The most straightforward approach (especially if you're letting a stand mixer or similar do the work) is to just make three batches, starting the 2nd batch half an hour later than the first, and the third an hour in. Then they should more or less become ready as you're ready to put them in the oven. Upside, it will work exactly as you're used to. Downside, ...


3

If I want to top a pizza with tomatoes, I generally only add them in the last two minutes of baking. The texture retains some character and they get warm to hot in that amount of time. Basically I just take the pizza out a minute or two before I expect the pizza to be fully cooked, top the pizza with sliced or chopped tomatoes, and stick it back in briefly. ...


3

I suspect the cookies are baked now, but still: If you increase the amount of dough, will you be in trouble? You could just add the sugar now, but that will most likely mess up the texture (still, they are chocolate chip cookies, they are always good ^^) Get the sugar you missed the first time. Calculate your recipe down to the smallest amount you can make ...


3

The material you'd want is silicone. For example, there are silicone baking molds. They are often used in professional kitchen settings, but I'm sure you find find some online. Here's an example. There are probably other kinds of silicone containers that can handle oven well, and they can definitely handle microwave.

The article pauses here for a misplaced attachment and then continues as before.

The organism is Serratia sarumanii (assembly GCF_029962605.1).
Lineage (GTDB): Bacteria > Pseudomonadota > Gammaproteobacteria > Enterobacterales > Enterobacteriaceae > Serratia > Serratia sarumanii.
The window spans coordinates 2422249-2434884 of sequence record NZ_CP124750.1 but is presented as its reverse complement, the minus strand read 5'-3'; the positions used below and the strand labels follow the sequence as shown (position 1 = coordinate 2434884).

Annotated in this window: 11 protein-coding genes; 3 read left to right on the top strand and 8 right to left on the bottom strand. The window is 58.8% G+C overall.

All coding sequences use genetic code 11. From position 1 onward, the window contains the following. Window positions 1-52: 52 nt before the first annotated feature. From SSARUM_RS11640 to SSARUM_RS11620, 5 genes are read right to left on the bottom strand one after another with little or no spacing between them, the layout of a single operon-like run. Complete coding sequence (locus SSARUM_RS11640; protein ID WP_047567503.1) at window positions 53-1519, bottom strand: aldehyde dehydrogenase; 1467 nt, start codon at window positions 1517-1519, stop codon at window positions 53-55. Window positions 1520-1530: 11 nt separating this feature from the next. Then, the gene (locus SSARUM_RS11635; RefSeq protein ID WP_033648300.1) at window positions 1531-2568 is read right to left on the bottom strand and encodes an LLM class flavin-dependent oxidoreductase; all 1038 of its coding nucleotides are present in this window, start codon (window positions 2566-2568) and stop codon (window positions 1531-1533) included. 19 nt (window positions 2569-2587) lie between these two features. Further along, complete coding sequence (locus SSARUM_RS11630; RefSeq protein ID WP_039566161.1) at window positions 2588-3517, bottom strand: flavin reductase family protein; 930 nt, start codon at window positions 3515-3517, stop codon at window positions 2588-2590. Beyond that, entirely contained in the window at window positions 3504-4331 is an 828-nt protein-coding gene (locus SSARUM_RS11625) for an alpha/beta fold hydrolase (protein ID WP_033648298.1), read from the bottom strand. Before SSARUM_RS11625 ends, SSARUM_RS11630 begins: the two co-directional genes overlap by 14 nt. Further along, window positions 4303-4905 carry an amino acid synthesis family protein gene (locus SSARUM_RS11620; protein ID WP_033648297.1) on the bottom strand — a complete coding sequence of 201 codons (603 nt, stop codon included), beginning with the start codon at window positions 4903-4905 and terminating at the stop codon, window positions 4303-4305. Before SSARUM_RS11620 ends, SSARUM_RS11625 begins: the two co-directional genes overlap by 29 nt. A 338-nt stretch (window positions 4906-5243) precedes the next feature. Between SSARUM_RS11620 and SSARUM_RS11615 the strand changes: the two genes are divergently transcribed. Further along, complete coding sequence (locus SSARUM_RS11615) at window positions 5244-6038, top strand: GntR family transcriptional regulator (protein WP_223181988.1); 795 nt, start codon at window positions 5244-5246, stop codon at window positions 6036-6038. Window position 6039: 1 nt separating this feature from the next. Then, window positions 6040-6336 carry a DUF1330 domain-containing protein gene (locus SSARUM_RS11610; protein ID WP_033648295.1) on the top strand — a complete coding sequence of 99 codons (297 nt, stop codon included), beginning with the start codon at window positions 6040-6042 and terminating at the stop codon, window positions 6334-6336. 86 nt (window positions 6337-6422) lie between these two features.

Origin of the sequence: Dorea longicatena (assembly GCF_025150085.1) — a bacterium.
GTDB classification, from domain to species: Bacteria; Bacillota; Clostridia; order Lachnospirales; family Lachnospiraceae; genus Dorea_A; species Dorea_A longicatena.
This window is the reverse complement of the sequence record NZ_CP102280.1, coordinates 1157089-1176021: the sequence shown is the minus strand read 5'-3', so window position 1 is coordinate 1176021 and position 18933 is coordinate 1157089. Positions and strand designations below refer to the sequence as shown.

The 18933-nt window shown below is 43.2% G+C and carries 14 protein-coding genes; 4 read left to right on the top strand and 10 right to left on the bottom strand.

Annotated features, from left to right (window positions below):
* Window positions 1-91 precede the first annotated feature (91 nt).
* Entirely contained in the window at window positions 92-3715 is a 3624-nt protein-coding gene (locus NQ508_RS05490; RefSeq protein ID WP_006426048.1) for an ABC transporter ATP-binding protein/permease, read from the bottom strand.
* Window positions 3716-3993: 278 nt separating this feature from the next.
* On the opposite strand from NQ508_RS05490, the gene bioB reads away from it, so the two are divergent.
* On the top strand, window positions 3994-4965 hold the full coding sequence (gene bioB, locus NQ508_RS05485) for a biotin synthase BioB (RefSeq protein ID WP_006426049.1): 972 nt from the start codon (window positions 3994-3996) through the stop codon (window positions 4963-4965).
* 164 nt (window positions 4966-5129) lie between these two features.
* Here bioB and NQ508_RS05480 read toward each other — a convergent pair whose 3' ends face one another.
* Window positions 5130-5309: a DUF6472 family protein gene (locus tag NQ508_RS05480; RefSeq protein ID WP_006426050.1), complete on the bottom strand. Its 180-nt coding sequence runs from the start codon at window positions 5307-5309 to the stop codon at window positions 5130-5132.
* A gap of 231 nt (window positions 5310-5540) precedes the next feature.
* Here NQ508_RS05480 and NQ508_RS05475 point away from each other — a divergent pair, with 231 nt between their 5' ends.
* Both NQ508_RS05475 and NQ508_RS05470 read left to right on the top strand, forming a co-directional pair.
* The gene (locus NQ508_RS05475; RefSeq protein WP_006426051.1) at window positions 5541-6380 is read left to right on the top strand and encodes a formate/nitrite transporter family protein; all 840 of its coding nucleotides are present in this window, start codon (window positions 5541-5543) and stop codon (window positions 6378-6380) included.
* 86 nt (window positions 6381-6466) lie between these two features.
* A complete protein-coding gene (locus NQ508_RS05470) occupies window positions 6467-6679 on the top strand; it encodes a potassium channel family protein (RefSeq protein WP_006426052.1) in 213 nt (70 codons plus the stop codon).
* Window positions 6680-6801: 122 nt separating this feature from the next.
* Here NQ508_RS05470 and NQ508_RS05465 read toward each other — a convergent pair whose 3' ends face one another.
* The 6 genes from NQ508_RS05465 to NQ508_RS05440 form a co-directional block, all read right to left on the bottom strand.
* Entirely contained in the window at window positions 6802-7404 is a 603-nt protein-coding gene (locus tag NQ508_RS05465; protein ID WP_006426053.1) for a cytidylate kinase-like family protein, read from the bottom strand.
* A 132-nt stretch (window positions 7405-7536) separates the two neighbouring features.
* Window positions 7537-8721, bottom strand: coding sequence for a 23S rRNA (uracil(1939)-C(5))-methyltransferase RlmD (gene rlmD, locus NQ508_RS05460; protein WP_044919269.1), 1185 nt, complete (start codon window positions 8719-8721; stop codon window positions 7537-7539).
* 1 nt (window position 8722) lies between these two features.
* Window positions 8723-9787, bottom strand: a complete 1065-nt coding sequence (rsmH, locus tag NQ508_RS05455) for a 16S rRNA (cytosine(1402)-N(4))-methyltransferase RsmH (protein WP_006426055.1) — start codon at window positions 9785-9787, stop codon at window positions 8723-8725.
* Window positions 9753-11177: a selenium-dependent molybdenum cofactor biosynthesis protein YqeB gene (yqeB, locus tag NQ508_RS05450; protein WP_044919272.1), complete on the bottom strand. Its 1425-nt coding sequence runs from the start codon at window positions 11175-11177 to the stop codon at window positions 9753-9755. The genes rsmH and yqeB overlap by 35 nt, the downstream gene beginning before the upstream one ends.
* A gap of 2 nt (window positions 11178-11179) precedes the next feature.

3

Should be exactly the same - what you are cooking is the same size, how many you are cooking makes no difference. One cupcake or 50 would take the same amount of time to cook, if that's easier to think of. A pan of boiling water in the oven does not care how many ramekins are in it, so long as there's some space between them


3

If the recipe calls for both (and it's a good recipe), it actually needs both. A common reason is that the baking powder provides leavening and the baking soda helps neutralize a bit of the acid. It's a little surprising you're finding that baking soda ruins the taste and not baking powder; baking powder contains baking soda. I wonder if "ruins the taste" ...


3

Don't use the pizza stone for cookies. Stones absorb a ton of your oven's heat and will really mess up your baking times. They're designed to be preheated in your oven before you ever put a pizza (or other item) on them. I have never tried it before but you might be able to use the pizza stone if you preheated it but then you have to put your cookies on a ...


3

Nothing is wrong. Continue baking until the toothpick comes out clean. The toothpick test is more definitive than time and temperature (and temperatures are not always what they claim, but don't drastically alter yours without feedback from a RELIABLE oven thermometer..) As I mentioned in a comment on another post, I once had a bad recipe (from a fancy ...


2

Like JasonTrue, I add tomato slices at the very end, but generally I broil the tomatoes for the last two minutes in order to zap out moisture quickly. This also works for premade pizzas ordered in.


2

Your best bet is to oven dry your tomatoes a bit. This will remove some of the moisture which will mean no puddles on your pizza and more intense tomato flavor. Slice your tomatoes as you would like them, then put them on a baking sheet. Bake them on the lowest possible temperature, opening the oven door every 10 minutes to let the moisture out. How long to ...


2